Rice productivity improvement in Panama: use of SICA
Rice is the most consumed food in Panama, occupies the first place in planted area and is the main source of income for more than 3,000 farmers. In 2018, it was declared the first food security crop, establishing policies and actions to promote its cultivation. However, production has diminished in recent years affecting national supply. In 2017, 18% of national demand was covered by imports, and this amount is projected to increase by 4% by 2020. Among the main problems of the crop are low productivity and high production costs, so Panamanian rice is not very competitive compared to imported ones. Climate change will increase the frequency and intensity of droughts and affect yields nationwide. Family farmers represent two thirds of the total and are the most vulnerable. IDIAP and other organizations have implemented actions to improve productivity, such as the use of the Intensive Rice Cultivation System (SICA for its Spanish acronym), a methodology that is based on the integrated management of soil, water, plant and nutrients. SICA has been validated in more than 50 countries in Africa, Asia and the Americas, obtaining increases of 20% to 100% in yield, up to 90% in seed savings and 50% in water use. IDIAP requested the support of FONTAGRO to develop an action plan to guide and facilitate the validation and scaling-up of SICA in priority areas of Panama. The study was co-financed by the GEF and FONTAGRO, and executed by the Latin American Fund for Irrigated Rice (FLAR) and the International Center for Tropical Agriculture (CIAT), with the collaboration of IDIAP and the participation of other organizations.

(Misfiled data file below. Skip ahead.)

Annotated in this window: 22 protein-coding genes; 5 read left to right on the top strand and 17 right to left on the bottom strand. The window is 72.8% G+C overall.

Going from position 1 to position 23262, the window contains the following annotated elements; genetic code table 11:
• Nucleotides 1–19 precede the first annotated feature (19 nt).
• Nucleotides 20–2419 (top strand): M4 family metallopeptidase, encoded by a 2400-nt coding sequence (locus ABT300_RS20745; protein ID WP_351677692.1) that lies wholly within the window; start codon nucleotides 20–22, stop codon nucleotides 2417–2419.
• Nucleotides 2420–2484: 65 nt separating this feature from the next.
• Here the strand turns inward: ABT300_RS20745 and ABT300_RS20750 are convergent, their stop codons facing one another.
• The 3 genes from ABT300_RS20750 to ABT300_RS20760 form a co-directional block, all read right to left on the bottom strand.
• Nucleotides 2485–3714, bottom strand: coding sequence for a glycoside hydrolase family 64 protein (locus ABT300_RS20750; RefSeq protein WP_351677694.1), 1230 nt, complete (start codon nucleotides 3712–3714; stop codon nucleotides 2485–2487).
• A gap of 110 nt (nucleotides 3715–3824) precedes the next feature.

• SICA increased the yield of small producers from an average of 24 qq / ha with traditional dry land systems to 126 quintals per hectare and also offers the possibility of producing an additional cycle in the year. • When comparing SICA with a traditional system of puddling under irrigation, no significant differences in yield were found, nor a reduction in production costs. • SICA + was proposed, a modified system that incorporates changes in planting date, type of germplasm, fertilization, water management and mechanization. • It is feasible to scale up SICA + at the level of small producers with access to irrigation, but technical and economic challenges were found in analyzing the feasibility of implementing SICA with larger-scale producers. • Systems were recommended for technical management and conversion of rainfed to irrigation. • The implementation of these systems is sustainable over time. Over the next five years, an increase in the demand for rice at the national level of 9% is projected. An increase in the performance of current production systems may cover the supply of rice nationwide. • The marketing of special, organic, “fututeado” (toasted and hulled) and parboiled (partially boiled) rice are alternatives to get better prices for SICA products. However, it would be necessary to develop strategies so that small-scale producers can access them.
The potential beneficiaries of the use of the modified SICA could be the more than 2000 family farmers who produce rice in Panama, in addition to an undetermined number of large producers that could use components of the improved system.
Sustainable Development Goals
- FLAR - Colombia
- International Center for Tropical Agriculture (CIAT) - Colombia
- Instituto de Innovación Agropecuaria de Panamá (IDIAP) - Panamá